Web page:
Chris Lynn - Cricket - AthletesVoice
Chris Lynn - Cricket - AthletesVoice


My six-smashing secret

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My six-smashing secret


Chris Lynn has been whacking the cricket ball for miles ever since his first game as a kid. He credits time spent as a star player in another sport for his special talent, in this extract from the Talking with TK Podcast.


Trying to hit sixes. As a junior, that’s how I fell in love with cricket.


In my first game, in under-8s or -9s, sixes were unheard of and I hit three of them and took a hat-trick.


I just wanted to whack the ball as hard as I could. If I got a bad ball I didn’t want to place it through the gap, I wanted to absolutely hammer it. I always tried to hit the ball 100 per cent rather than hold back.


I learned playing Sheffield Shield that I could caress the ball through the gaps, but I found that a bit boring to be honest.


I know it’s frowned upon because all the traditionalists love the old stuff. All the dads hate T20 cricket. A lot of people come up to me and say, ‘Can I get an autograph for my son? I’m not a big fan of T20 cricket but my son loves you’.


But I believe Cricket Australia are shooting themselves in the foot too, because they’re teaching kids to hit a six first, instead of building the fundamentals.


I’ve always believed the bigger the base you’ve got, the higher the point of the triangle can be.


I’m not saying go over the top with the text book. There are fundamentals that need to be in place and key principles, after that do what you like.


You see kids playing reverse sweeps from ball one when they don’t have a straight drive.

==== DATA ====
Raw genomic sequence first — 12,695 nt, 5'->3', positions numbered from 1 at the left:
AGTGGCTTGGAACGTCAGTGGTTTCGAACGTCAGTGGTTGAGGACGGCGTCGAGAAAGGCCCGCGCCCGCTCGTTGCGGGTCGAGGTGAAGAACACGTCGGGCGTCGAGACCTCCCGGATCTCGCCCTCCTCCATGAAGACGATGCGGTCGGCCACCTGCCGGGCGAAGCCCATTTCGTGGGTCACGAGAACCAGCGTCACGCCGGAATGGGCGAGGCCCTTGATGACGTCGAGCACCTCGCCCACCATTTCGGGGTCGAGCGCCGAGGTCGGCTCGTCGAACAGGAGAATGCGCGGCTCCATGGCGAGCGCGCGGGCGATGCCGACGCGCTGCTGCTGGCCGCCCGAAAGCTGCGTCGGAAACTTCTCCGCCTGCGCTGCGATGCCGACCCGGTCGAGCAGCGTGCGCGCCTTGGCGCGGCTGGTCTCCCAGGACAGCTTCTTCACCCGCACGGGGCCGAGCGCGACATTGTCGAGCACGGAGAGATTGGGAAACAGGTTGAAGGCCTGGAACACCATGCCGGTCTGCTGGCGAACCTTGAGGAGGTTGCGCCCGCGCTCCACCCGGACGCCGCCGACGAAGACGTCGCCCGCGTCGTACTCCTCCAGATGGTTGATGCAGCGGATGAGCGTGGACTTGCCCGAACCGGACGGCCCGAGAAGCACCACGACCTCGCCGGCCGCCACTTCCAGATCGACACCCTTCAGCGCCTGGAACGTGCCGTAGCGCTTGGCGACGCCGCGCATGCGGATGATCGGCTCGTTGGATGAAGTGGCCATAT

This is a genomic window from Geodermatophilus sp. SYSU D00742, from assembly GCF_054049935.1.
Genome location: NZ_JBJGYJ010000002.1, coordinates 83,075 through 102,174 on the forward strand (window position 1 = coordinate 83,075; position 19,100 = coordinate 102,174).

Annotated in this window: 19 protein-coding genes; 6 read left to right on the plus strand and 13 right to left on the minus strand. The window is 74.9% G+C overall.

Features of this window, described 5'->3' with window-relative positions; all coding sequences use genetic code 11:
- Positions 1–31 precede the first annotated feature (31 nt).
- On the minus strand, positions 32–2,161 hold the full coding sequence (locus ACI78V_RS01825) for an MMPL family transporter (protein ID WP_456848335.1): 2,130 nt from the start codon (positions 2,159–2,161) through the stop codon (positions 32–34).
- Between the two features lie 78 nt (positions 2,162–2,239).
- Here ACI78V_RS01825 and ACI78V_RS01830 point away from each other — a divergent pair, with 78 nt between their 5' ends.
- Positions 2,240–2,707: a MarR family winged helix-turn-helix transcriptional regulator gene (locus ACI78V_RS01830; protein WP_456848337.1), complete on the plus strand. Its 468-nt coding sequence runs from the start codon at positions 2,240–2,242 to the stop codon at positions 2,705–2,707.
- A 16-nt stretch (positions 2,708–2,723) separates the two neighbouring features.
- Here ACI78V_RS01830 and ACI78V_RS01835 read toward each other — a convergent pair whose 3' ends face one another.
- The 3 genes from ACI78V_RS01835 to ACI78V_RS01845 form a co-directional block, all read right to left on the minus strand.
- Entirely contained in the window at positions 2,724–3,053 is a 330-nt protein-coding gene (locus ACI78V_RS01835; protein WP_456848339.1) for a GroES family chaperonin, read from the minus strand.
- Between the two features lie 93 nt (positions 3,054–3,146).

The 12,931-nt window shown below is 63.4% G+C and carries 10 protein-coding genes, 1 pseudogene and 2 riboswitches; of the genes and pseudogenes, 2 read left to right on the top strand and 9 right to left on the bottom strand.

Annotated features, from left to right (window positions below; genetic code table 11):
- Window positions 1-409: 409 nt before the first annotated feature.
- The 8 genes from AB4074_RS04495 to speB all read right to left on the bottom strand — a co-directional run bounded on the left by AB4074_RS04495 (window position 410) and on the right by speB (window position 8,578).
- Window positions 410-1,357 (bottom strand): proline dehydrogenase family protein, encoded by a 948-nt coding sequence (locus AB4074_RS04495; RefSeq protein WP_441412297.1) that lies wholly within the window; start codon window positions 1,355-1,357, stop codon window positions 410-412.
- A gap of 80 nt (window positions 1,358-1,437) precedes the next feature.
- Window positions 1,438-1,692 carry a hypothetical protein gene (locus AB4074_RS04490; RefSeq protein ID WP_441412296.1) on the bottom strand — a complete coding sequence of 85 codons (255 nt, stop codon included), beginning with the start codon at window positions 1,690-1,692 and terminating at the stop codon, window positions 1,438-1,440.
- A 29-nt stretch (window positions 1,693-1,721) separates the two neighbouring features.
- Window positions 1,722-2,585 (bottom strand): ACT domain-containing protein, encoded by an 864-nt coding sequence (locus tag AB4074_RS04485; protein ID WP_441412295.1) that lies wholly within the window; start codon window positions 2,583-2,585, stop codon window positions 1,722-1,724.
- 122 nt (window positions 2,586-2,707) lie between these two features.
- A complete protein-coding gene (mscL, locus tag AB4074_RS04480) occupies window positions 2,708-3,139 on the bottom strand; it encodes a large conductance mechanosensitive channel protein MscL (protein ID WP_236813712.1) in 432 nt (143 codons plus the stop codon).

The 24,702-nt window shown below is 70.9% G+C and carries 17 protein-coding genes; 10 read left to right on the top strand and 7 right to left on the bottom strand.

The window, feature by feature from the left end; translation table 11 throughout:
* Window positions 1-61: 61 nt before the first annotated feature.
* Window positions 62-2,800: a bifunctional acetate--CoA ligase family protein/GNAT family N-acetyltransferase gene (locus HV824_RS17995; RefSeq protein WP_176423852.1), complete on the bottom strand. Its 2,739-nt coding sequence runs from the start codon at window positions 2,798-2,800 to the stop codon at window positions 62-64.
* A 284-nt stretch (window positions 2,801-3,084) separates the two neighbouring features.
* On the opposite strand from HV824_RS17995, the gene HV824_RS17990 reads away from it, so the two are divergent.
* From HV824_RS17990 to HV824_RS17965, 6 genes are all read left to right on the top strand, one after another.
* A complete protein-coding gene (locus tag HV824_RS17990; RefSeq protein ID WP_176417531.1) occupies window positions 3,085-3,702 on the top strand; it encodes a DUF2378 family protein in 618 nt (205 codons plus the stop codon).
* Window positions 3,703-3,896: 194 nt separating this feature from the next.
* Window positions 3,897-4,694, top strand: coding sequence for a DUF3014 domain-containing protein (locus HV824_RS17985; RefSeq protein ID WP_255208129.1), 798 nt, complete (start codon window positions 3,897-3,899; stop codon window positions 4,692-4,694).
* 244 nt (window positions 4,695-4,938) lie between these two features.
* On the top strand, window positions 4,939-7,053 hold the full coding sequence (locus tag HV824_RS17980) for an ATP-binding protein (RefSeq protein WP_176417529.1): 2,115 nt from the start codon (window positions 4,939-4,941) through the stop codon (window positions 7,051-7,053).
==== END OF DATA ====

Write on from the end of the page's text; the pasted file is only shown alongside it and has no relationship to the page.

I think to be successful in T20 cricket you’ve got to have a good base and when I am struggling I refer back to my batting coach Gavin Fitness and he just simplifies it, breaks it down to what we used to do. He brings it to the half-metre radius around me.




‘Am I ever going to get back?’

It’s been 18 months since my last injury. Touch wood, I keep going down the right path.


I’m only 29 but I feel 49.


I might be one fall away from retirement. But you look at Brendon McCullum, Chris Gayle … Baz is throwing himself around like he’s 19. We saw that in the Big Bash.


I’d like to play until I’m 35, but at the moment I’d take anything over 33.


My injuries have mostly been about impact. Every time I dive for a ball it’s a decision I’ve got to make. It’s hard because I’m competitive and I want to stop every run I can. It took me two shoulder recons to work out I can’t dive any more.


My strength is actually good in the gym, it’s just decisions I have to make if that ball is an extra 30 centimetres away – do I let it go, do I roll or dive for it. As the years progress, I’m more reluctant to dive.


Because I’ve done so much damage, surgery might fix it but it might not. What is hard is going through the rehab stage.



It’s the downtime at home when you are just thinking, ‘Jesus am I ever going to get back to that level again?’ The thoughts that go through your mind are f***ing horrible. I feel I’m in a good space now.


The big thing for me is to not play every tournament. Darren Lehmann rang me recently and said Dizzy Gillespie was chasing someone for a spot over in England. I was cooked after the IPL, so I said no.